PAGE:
Uncertainty has been gripping the British housing market for the past six months, but mothers and fathers seem unaffected. Indeed, they see 2010’s relatively static prices as an investment opportunity that will benefit their children. Mike Harrison of chartered accountants Saffery Champness says that many parents with cash at hand are choosing to spend it on property now.
‘Certainly, there is a good number of people looking at the reduction in house prices as an opportunity to acquire property for the next generation in key parts of country. In the past four to six months, we’ve had several clients who have bought properties for when their teenage children will be in their twenties.’
Not everyone plans that far ahead, of course. Edward Sugden of buying agents Property Vision says he ‘can’t quite see the logic of someone buying a country property for Johnny, who is eight’, but he has noticed a modest rise in enquiries from parents looking to purchase homes in university towns.
The logic behind this choice is sound: ‘The cost of renting hasn’t gone down, whereas property prices have,’ explains Michael Fiddes of Strutt & Parker. ‘University towns have a good letting market, so even after the children have finished their studies, parents are still going to have a market for their home.’ Among the most sought-after university destinations are Cambridge, Oxford, Edinburgh and Durham, according to Mr Fiddes. Underlying demand for properties in some of these towns-notably Cambridge is such that the market hasn’t suffered as much as elsewhere.
Parents of university students aren’t the only ones looking to buy. Also very active are those who want to help their (often older) children beat the credit squeeze. More than two years after the collapse of Lehman Brothers, mortgages remain tricky and lengthy to obtain. Mr Fiddes says that the key to getting ‘a sensible mortgage’ is to put down a 40% deposit, but this can prove particularly hard for first-time buyers, so parents are stepping in to help.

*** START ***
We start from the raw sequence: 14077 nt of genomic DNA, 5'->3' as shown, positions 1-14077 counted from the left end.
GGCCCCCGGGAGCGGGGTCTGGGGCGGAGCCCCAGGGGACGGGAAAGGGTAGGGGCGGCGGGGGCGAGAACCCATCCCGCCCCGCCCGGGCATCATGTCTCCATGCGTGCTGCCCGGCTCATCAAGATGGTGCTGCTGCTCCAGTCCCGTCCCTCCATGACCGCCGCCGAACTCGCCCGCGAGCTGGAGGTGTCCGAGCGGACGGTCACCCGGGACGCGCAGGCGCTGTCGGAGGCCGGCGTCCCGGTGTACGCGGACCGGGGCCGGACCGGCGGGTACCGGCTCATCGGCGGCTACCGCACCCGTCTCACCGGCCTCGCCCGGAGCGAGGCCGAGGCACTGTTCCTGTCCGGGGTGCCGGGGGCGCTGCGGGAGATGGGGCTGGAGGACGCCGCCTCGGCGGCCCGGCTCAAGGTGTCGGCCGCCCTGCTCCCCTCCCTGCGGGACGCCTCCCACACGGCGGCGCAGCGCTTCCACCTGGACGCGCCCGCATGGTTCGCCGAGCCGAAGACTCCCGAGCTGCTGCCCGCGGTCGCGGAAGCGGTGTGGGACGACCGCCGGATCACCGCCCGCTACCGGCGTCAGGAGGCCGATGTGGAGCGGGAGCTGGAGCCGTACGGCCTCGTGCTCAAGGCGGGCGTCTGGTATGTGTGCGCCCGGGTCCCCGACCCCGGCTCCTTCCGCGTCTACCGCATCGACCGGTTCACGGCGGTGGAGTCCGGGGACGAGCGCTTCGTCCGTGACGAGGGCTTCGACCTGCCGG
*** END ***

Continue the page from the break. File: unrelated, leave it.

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‘Parents realise that it can be incredibly difficult for their children to buy property-the deposit can be a real problem,’ agrees Lucian Cook of Savills. ‘At the same time, they see the opportunity of buying at this point in the market cycle.’ Mr Cook says this trend is particularly noticeable in the new-build market, where ‘you see three types of buyers: parents buying a home for their children, parents buying with a view to their children perhaps living there in the future, and parents contributing to their children’s purchase.’ London property is also popular.
‘At the beginning of 2010, we witnessed a substantial increase in sales to young first-time buyers in
the Fulham area,’ says Robert Sturges of Chesterton Humberts. ‘This is most often supported by parental help. Approximately 90% of sales to first-time buyers through our Fulham offices are helped along by the Bank of Mum and Dad, with some parents contributing up to 75% of the purchase price.’
Other parents choose to create a nest egg for their children by buying investment homes that their offspring will one day be able to use, let, or simply resell. According to Henry Holland-Hibbert of Strutt & Parker, London is appealing because it has unit sizes to fit every budget, from £150,000 to £10 million. It also offers the best yields for residential homes and good capital-growth prospects.
‘Parents often put the property in a trust for their children, so that it belongs to them and they can look forward to capital appreciation,’ he says. ‘It’s a tax-efficient way of passing value, and if the child doesn’t want to live in the property, there’s always a very vibrant rental market for it.’
Regardless of what type of property parents are purchasing, however, Mr Fiddes has a piece of advice to share with them-go for the best location you can afford. ‘You’re better off buying the worst house on the best road than the best house on the worst road,’ he says. ‘If you buy a blue-chip property, in the long term, you won’t go wrong.’
* Many lenders want 40%
university destinations are Cambridge, Oxford,
Edinburgh and Durham
are a tax-efficient way of passing value
* Go for location over property: buy in